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SPLC suit: Florida pre-kindergarten program discriminates against girl with diabetes

The SPLC seeks relief for a 3-year-old Florida girl with diabetes whose pre-kindergarten program violated federal law by refusing to provide the services she needs.

Because she has diabetes, 3-year-old “S.G.” has a glucose sensor and insulin pump attached to  her body to manage her sugar level.

By federal law, her pre-kindergarten program in the Miami suburb of Doral is supposed to accommodate her special needs. That means providing assistance in monitoring her glucose levels. But school officials have refused, prompting a lawsuit filed today by the SPLC.

Reflecting a statewide problem faced by many children with diabetes, the lawsuit describes how The Doral Academy’s refusal to accommodate S.G.’s needs violates the Americans with Disabilities Act (ADA).

Last year, the SPLC filed a complaint with the U.S. Department of Justice on behalf of the American Diabetes Association alleging that many Florida children in voluntary pre-kindergarten programs are facing similar discrimination.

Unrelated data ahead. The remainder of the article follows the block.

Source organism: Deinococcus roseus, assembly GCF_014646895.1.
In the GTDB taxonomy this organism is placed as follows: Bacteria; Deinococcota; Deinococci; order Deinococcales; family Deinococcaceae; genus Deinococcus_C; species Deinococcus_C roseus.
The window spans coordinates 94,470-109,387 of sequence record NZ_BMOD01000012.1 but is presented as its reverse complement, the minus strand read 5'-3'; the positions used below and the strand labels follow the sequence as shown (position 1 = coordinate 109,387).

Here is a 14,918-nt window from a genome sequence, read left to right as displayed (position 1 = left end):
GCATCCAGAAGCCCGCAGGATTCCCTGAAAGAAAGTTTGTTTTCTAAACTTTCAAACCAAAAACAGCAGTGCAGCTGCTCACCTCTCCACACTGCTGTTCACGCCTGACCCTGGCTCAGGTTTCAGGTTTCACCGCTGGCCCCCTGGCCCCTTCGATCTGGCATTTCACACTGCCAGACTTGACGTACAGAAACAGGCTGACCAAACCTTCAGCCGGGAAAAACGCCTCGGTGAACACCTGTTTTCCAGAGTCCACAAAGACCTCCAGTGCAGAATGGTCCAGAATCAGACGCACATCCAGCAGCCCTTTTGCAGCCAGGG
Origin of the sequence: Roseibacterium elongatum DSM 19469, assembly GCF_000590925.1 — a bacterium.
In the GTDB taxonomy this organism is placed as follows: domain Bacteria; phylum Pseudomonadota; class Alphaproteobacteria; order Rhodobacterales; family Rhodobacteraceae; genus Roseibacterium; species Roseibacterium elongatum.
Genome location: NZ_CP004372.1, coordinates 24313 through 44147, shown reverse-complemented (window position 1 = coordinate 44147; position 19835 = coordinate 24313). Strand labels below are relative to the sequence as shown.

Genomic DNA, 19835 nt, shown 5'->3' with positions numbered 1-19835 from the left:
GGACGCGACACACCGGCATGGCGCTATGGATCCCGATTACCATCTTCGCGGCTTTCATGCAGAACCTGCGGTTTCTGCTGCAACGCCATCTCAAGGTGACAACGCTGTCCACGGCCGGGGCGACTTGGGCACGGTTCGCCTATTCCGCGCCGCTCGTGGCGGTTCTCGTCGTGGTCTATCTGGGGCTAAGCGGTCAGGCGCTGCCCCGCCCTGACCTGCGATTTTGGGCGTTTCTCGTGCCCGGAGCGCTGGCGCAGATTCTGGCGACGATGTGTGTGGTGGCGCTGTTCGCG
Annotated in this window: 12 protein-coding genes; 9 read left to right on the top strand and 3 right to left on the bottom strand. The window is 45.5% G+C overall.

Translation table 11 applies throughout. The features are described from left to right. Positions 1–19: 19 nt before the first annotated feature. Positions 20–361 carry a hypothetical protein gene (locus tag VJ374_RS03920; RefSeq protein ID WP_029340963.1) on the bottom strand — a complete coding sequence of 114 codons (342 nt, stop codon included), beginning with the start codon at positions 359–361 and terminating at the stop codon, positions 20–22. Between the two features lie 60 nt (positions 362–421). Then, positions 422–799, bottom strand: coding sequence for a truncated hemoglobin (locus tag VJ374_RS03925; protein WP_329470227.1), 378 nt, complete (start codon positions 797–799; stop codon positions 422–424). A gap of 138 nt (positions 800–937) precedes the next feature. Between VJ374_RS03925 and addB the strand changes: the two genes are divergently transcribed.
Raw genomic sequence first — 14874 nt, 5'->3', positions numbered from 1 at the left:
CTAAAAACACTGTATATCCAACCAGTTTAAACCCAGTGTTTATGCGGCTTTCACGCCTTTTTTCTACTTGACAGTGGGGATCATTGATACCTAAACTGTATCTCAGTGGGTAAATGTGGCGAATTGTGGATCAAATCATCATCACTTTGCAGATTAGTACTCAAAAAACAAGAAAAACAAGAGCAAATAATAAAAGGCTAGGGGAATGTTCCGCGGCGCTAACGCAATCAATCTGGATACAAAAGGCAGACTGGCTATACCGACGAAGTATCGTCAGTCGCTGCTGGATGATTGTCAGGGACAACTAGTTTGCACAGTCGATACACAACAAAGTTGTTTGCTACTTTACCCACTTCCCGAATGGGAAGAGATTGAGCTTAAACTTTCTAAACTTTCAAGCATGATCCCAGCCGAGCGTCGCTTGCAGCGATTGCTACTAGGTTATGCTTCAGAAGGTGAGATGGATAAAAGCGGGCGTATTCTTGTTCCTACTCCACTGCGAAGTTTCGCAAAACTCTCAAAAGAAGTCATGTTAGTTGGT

Title III of the ADA prohibits discrimination on the basis of disability by private entities open to the public, including nurseries, child care facilities and other places of education.

“Private preschools are open to the public and therefore must be open to all children – including children with disabilities – on equal terms,” said Tania Galloni, managing attorney for the SPLC’s Miami office. “Children with diabetes should not be deprived of the opportunity to safely attend a preschool program simply because they have special needs.”

The lawsuit was filed in the U.S. District Court for the Southern District of Florida, Miami Division.

S.G. has type 1 diabetes, a chronic condition in which the pancreas produces little or no insulin. Insulin is a hormone needed to allow glucose to enter cells to produce energy. The equipment attached to her body measures her sugar levels and administers insulin as needed.

As a result of Doral Academy’s refusal to accommodate her needs, S.G.’s glucose levels have been unnecessarily and consistently high during school hours, placing her at unreasonable risk of harm.

“Young children with diabetes rely on parents and child care providers to provide access to the care they need throughout the day,” said Kathy Butler, chair of the Legal Advocacy Subcommittee of the American Diabetes Association. “Because these children are too young to care for themselves, child care providers can and must train staff to meet the needs of children with diabetes.”